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German Health Minister Jens Spahn
Image: Kay Nietfeld/dpa/picture alliance

Germany could offer COVID vaccines to everyone by June

April 22, 2021

Germany is expected to start offering the coronavirus vaccines to everyone who is willing to take them, says Health Minister Jens Spahn.


German Health Minister Jens Spahn said on Thursday that he expected coronavirus vaccinations to be available for all those willing to be vaccinated in Germany by June at the latest.

He told Germany's upper house of parliament that he assumes "that we can lift the prioritization in June." He said he would be happy if it were possible even earlier.

Currently, half of people over 60 in Germany have already been vaccinated at least once, Spahn said, adding that the pace of vaccinations will pick up now, with the number of available vaccines and inclusion of distribution practices increasing. Currently, more than one in five in the population will have received a first vaccination, and by the end of May, that figure will be one in three. 

According to the Federal Health Ministry, around 21.6% of the population had received a first dose by Thursday, while 5.7 million people, or 6.9% of Germany, had been fully vaccinated. 

"A total of more than 23.6 million doses have been given so far, with 689,000 yesterday, " Spahn wrote on Twitter.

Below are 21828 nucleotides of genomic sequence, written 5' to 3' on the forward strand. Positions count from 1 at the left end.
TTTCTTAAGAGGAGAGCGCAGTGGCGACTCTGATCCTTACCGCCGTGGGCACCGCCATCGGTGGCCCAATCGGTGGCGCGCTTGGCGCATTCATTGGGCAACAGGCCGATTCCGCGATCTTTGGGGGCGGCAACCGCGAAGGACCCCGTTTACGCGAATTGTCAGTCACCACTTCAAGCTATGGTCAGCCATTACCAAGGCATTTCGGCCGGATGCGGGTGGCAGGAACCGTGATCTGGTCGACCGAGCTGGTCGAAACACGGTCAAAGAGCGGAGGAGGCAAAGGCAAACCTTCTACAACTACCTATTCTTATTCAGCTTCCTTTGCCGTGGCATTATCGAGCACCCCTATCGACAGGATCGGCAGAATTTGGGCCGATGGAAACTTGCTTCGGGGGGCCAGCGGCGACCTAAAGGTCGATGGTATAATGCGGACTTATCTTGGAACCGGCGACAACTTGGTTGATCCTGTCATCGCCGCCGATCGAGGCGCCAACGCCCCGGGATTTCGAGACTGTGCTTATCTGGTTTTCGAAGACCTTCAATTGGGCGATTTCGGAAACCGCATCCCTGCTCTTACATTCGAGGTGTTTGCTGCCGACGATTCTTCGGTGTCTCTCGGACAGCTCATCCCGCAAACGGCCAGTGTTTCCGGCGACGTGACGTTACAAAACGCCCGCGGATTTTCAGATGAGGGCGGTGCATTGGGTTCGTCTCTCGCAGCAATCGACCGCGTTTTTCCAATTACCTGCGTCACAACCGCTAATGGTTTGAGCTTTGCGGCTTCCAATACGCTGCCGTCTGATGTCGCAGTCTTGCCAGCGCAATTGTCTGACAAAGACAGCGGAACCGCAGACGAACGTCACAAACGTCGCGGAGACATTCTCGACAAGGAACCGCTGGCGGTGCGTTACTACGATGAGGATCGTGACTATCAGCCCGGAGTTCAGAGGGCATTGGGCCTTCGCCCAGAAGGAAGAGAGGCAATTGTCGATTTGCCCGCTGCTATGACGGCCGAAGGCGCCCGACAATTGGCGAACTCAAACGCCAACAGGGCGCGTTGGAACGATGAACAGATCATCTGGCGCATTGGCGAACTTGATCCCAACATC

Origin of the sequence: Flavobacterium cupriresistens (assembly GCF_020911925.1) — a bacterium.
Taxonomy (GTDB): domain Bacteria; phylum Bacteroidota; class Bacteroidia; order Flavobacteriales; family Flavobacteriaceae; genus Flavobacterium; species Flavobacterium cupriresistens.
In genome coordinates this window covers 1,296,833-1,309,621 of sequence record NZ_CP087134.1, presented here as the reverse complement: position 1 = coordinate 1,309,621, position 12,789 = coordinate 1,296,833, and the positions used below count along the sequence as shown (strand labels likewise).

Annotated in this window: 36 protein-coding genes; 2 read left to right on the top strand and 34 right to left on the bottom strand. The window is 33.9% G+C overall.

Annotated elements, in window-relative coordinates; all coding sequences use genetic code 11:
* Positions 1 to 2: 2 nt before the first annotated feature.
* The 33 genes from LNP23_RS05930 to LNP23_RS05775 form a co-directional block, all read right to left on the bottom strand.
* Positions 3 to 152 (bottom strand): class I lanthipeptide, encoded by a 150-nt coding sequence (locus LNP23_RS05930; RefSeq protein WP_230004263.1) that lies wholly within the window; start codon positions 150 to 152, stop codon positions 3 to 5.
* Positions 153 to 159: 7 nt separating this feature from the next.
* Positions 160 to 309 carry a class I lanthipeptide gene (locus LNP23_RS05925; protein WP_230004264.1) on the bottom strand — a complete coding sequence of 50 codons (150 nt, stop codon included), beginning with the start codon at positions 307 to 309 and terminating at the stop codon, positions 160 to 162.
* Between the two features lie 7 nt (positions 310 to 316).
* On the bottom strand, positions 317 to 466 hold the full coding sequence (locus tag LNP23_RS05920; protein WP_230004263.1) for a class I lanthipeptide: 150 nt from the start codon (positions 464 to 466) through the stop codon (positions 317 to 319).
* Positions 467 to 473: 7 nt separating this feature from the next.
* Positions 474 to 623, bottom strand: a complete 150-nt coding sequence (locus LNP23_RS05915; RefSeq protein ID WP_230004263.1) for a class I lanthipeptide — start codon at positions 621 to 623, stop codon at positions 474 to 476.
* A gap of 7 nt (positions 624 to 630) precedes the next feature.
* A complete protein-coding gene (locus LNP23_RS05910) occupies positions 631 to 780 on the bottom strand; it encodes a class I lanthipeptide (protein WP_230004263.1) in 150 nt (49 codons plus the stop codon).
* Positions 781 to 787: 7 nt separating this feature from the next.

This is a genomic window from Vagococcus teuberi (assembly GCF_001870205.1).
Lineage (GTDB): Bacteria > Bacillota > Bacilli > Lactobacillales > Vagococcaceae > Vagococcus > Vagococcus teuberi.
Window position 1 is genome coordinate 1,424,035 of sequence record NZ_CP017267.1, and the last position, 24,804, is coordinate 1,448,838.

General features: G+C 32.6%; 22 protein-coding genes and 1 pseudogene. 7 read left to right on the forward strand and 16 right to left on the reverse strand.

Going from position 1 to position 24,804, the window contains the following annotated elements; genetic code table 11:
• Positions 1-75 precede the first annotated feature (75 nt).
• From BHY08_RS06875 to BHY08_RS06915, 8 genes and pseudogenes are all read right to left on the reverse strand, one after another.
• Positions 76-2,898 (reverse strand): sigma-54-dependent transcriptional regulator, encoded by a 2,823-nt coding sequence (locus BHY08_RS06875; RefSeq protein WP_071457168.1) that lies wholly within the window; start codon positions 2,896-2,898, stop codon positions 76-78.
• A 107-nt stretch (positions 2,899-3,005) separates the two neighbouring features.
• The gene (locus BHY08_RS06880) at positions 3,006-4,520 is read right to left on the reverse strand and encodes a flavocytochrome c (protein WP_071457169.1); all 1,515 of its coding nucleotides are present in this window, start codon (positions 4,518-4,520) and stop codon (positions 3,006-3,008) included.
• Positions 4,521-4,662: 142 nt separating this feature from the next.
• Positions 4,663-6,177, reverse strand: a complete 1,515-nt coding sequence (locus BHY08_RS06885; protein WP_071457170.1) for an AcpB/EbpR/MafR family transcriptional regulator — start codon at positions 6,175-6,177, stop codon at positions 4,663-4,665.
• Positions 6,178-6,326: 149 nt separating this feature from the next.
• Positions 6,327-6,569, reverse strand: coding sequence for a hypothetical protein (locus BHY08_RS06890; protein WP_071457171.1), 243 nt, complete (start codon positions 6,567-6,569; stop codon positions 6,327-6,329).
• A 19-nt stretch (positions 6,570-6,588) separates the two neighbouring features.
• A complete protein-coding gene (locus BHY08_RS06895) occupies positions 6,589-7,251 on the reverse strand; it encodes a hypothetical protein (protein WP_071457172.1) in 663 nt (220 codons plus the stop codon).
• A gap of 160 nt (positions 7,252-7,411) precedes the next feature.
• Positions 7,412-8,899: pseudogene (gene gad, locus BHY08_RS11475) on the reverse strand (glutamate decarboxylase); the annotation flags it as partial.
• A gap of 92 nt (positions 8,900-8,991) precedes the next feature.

Requirements to be eased

Until now, Germany has been bound by a strict system of priority groups drawn up by the vaccine commission, mostly defined by age. Some German states this week also announced plans to open up the AstraZeneca vaccine to anyone who wants it. Germany has officially recommended that the vaccine only be given to people 60 and older, following concerns over rare blood clotting in younger recipients.

The people behind the numbers

Chancellor Angela Merkel last week received her first dose of AstraZeneca. Thursday's announcement comes as Germany grapples with a rising infection rate, reporting 29,518 new infections in the past 24 hours. The Bundesrat also approved a controversial amendment to the law, which will give Merkel's government some power to impose uniform national virus measures. 

The amendment, which sparked protests in Berlin as it was passed in the Bundestag lower house on Wednesday, was signed into law by President Frank-Walter Steinmeier on Thursday.

lc/msh (Reuters, dpa, AFP)

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